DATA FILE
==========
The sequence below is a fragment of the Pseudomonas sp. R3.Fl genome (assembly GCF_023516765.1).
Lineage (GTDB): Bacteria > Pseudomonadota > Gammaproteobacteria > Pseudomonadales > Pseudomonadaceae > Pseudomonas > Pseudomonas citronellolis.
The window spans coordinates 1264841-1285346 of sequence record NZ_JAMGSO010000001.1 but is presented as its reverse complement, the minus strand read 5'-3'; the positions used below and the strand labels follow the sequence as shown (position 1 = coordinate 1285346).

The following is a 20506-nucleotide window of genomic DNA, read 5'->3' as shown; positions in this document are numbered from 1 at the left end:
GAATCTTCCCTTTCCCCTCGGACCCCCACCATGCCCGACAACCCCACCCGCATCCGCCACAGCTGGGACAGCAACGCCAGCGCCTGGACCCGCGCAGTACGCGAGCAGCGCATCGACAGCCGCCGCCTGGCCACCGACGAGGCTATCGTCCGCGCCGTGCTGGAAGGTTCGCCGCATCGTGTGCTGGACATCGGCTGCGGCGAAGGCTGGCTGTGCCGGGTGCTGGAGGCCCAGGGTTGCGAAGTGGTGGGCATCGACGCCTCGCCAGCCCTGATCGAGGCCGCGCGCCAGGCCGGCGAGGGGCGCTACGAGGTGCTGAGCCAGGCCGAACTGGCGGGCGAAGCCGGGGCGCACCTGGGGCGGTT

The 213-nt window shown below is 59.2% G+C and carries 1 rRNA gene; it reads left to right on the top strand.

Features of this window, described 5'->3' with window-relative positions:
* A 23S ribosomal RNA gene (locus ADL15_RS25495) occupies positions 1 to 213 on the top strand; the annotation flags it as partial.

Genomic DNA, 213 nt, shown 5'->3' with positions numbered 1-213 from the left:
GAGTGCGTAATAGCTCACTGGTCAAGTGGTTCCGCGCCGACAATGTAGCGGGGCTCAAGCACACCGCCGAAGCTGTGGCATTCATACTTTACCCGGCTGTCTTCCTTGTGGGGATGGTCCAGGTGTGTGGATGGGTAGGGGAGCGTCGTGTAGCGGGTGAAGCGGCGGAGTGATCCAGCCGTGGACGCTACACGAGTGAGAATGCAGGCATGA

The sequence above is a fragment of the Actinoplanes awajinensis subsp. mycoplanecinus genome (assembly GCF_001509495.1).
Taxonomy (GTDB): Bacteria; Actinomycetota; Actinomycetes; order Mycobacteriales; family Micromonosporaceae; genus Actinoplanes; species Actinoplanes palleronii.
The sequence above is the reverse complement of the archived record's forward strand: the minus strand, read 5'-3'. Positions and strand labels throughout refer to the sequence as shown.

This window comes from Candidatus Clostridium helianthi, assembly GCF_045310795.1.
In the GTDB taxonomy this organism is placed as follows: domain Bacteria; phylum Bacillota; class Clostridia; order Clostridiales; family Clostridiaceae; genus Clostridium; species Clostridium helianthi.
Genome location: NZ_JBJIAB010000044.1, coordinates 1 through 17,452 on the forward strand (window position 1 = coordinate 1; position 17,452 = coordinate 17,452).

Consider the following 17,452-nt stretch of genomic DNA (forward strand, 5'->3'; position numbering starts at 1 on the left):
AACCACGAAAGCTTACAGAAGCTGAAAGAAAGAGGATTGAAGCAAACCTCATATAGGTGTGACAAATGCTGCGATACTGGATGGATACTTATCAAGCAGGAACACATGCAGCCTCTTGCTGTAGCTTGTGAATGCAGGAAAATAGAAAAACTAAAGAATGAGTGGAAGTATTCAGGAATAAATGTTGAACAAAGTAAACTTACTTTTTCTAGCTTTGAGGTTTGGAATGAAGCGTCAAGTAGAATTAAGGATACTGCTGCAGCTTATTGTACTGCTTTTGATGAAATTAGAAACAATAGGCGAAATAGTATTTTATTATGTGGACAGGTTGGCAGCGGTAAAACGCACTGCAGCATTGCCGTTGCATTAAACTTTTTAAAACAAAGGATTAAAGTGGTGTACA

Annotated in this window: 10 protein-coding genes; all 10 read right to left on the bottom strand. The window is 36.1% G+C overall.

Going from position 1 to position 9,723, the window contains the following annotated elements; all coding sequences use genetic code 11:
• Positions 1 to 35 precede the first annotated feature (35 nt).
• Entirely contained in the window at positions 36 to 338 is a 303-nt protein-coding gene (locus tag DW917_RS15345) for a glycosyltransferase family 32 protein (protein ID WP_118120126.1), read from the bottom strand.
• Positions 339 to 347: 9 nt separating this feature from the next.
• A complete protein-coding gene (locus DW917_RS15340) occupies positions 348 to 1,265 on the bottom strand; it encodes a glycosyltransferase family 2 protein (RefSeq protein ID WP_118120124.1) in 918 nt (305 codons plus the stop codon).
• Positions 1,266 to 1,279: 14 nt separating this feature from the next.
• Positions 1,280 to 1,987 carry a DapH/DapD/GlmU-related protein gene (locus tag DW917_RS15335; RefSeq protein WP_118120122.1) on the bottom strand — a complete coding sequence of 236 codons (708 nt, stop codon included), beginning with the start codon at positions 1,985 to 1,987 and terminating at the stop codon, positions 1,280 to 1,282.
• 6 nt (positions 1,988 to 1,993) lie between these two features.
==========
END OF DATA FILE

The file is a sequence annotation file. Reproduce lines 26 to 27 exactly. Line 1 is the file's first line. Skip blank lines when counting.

• Positions 1,280 to 1,987 carry a DapH/DapD/GlmU-related protein gene (locus tag DW917_RS15335; RefSeq protein WP_118120122.1) on the bottom strand — a complete coding sequence of 236 codons (708 nt, stop codon included), beginning with the start codon at positions 1,985 to 1,987 and terminating at the stop codon, positions 1,280 to 1,282.
• 6 nt (positions 1,988 to 1,993) lie between these two features.